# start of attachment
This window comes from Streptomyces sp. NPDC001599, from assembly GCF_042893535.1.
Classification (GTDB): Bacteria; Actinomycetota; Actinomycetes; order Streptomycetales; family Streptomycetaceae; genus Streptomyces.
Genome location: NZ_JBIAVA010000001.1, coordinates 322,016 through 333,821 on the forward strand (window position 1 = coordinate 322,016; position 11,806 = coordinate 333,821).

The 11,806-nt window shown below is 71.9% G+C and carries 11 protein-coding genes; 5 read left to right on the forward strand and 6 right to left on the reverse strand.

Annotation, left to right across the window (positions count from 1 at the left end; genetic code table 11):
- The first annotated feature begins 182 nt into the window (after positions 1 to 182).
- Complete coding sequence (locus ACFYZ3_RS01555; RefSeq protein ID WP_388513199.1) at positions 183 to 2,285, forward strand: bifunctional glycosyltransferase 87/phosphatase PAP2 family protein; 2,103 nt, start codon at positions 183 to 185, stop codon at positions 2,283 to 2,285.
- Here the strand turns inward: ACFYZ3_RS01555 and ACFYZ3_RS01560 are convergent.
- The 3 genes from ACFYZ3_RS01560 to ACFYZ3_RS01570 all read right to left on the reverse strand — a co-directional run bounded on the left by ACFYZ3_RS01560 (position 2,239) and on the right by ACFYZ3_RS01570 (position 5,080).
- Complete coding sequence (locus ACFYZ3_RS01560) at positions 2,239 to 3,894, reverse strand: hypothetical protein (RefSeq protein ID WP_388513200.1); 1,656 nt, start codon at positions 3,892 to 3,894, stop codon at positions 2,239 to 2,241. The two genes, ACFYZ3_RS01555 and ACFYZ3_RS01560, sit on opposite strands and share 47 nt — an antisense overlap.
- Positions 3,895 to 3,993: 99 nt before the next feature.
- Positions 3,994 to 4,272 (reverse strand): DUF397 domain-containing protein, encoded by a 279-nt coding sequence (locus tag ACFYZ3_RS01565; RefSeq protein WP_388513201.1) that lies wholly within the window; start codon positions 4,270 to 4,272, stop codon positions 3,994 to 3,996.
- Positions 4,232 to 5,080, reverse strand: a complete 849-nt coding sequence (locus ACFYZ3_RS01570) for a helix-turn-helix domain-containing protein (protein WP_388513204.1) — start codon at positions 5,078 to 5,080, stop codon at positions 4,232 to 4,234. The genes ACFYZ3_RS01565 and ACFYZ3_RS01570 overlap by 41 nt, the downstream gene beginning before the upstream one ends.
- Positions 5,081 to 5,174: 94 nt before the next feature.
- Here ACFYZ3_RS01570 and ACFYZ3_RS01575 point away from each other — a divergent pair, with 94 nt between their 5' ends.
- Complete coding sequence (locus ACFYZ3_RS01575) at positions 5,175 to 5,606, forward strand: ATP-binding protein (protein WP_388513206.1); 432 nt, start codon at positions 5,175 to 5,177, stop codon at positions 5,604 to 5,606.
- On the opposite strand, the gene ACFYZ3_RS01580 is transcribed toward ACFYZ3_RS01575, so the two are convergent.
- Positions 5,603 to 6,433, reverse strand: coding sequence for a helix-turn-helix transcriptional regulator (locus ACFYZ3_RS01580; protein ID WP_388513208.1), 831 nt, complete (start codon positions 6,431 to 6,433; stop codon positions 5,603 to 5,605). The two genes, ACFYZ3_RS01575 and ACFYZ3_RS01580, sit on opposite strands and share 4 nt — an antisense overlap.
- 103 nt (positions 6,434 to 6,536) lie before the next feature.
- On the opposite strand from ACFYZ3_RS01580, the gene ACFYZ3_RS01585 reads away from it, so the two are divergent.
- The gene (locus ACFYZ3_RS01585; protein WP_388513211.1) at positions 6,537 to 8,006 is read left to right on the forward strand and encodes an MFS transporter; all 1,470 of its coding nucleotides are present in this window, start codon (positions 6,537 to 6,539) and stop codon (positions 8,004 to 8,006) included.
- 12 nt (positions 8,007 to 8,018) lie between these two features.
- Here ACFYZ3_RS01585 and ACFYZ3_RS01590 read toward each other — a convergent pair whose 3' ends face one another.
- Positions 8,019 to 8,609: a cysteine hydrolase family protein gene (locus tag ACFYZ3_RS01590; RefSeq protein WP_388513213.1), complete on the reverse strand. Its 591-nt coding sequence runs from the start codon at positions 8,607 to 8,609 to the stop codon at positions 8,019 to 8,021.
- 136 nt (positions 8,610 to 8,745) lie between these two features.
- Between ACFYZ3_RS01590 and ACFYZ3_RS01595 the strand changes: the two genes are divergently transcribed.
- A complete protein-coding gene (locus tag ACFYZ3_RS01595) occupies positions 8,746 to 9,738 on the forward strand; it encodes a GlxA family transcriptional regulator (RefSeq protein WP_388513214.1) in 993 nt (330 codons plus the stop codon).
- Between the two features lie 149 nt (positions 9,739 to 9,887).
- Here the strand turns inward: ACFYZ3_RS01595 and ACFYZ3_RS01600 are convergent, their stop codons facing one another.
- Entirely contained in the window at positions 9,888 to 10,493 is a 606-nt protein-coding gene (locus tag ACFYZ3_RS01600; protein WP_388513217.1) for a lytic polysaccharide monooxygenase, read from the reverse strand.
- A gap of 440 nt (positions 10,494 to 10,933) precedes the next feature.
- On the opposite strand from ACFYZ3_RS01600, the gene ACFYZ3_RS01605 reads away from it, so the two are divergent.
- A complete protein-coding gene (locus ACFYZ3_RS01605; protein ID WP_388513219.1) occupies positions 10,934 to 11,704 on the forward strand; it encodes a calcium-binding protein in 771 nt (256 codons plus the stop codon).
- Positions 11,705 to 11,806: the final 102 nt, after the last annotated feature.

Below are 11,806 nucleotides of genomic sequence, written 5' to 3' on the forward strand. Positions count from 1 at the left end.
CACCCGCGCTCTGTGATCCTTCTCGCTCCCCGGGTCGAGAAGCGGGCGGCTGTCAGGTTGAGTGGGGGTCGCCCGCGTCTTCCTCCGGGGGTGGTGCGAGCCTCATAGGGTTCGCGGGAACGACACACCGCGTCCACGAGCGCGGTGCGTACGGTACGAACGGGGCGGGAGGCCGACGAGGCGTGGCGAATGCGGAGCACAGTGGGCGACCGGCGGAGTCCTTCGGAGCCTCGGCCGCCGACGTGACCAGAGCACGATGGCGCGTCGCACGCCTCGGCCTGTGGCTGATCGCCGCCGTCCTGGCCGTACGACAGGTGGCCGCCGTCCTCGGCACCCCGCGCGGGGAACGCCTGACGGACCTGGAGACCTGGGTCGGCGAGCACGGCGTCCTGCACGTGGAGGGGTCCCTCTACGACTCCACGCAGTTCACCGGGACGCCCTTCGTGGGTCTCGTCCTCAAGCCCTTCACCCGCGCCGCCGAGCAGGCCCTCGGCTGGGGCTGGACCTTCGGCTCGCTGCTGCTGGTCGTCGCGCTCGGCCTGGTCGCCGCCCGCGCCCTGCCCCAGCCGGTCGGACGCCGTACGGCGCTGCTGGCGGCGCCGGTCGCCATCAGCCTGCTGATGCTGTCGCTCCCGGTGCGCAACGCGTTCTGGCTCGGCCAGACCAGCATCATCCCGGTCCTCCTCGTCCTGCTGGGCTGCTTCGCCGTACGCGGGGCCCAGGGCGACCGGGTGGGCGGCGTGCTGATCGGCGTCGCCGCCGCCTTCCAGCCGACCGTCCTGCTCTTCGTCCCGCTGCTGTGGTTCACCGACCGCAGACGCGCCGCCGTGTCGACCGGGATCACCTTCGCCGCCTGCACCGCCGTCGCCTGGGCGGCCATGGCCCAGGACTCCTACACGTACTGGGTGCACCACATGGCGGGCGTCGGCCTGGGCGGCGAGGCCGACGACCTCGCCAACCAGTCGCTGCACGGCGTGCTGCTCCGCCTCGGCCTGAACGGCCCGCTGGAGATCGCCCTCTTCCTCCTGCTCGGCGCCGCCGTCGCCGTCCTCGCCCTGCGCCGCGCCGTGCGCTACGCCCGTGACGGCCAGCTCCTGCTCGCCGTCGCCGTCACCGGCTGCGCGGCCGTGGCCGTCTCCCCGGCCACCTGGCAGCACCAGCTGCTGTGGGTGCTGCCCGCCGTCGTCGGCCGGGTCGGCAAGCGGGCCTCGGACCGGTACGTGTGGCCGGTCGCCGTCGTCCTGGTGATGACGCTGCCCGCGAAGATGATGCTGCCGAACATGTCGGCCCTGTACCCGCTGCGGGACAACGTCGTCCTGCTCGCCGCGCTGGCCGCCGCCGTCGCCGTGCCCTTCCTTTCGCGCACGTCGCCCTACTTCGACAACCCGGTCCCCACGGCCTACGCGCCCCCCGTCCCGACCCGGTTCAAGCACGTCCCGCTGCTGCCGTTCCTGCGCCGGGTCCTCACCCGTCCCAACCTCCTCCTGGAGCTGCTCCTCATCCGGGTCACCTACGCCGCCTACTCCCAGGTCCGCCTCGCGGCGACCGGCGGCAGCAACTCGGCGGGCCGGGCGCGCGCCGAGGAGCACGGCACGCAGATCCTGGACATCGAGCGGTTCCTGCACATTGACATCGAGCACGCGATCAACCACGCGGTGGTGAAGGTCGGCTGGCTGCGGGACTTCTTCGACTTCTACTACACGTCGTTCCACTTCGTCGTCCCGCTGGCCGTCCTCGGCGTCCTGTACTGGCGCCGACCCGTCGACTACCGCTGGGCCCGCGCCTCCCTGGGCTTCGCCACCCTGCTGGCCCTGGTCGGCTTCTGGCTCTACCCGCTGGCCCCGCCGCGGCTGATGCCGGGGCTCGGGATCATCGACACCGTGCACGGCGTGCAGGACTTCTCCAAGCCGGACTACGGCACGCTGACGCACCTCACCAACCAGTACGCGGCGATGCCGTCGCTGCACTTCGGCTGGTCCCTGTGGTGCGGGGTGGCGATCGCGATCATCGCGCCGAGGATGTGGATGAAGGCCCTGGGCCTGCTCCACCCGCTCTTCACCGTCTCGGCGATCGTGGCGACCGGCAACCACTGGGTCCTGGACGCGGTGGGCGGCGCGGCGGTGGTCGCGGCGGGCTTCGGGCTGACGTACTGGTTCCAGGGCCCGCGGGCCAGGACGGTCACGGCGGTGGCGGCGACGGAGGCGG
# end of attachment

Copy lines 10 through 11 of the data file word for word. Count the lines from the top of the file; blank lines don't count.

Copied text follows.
- Complete coding sequence (locus ACFYZ3_RS01560) at positions 2,239 to 3,894, reverse strand: hypothetical protein (RefSeq protein ID WP_388513200.1); 1,656 nt, start codon at positions 3,892 to 3,894, stop codon at positions 2,239 to 2,241. The two genes, ACFYZ3_RS01555 and ACFYZ3_RS01560, sit on opposite strands and share 47 nt — an antisense overlap.
- Positions 3,895 to 3,993: 99 nt before the next feature.